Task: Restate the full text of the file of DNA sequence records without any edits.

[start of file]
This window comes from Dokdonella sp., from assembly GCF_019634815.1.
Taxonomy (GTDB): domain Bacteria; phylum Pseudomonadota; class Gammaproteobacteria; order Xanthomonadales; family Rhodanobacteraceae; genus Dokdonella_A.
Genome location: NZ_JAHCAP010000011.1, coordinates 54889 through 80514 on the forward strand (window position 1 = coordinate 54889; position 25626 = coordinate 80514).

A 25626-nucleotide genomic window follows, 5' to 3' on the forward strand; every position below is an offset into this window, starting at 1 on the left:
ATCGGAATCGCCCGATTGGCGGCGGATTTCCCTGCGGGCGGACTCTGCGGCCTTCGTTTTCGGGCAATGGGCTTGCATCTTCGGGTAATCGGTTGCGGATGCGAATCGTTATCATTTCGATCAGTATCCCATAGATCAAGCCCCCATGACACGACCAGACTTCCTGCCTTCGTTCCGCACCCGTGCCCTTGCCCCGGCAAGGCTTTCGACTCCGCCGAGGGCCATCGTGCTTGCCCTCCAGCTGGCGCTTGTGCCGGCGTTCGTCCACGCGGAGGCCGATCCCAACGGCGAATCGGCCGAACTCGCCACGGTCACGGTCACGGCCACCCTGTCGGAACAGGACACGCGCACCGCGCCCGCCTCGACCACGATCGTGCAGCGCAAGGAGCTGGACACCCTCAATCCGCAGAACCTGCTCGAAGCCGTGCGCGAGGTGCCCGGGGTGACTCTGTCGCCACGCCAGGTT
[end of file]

This window comes from Dokdonella sp., from assembly GCF_019634815.1.
Taxonomy (GTDB): domain Bacteria; phylum Pseudomonadota; class Gammaproteobacteria; order Xanthomonadales; family Rhodanobacteraceae; genus Dokdonella_A.
Genome location: NZ_JAHCAP010000011.1, coordinates 54889 through 80514 on the forward strand (window position 1 = coordinate 54889; position 25626 = coordinate 80514).

A 25626-nucleotide genomic window follows, 5' to 3' on the forward strand; every position below is an offset into this window, starting at 1 on the left:
ATCGGAATCGCCCGATTGGCGGCGGATTTCCCTGCGGGCGGACTCTGCGGCCTTCGTTTTCGGGCAATGGGCTTGCATCTTCGGGTAATCGGTTGCGGATGCGAATCGTTATCATTTCGATCAGTATCCCATAGATCAAGCCCCCATGACACGACCAGACTTCCTGCCTTCGTTCCGCACCCGTGCCCTTGCCCCGGCAAGGCTTTCGACTCCGCCGAGGGCCATCGTGCTTGCCCTCCAGCTGGCGCTTGTGCCGGCGTTCGTCCACGCGGAGGCCGATCCCAACGGCGAATCGGCCGAACTCGCCACGGTCACGGTCACGGCCACCCTGTCGGAACAGGACACGCGCACCGCGCCCGCCTCGACCACGATCGTGCAGCGCAAGGAGCTGGACACCCTCAATCCGCAGAACCTGCTCGAAGCCGTGCGCGAGGTGCCCGGGGTGACTCTGTCGCCACGCCAGGTT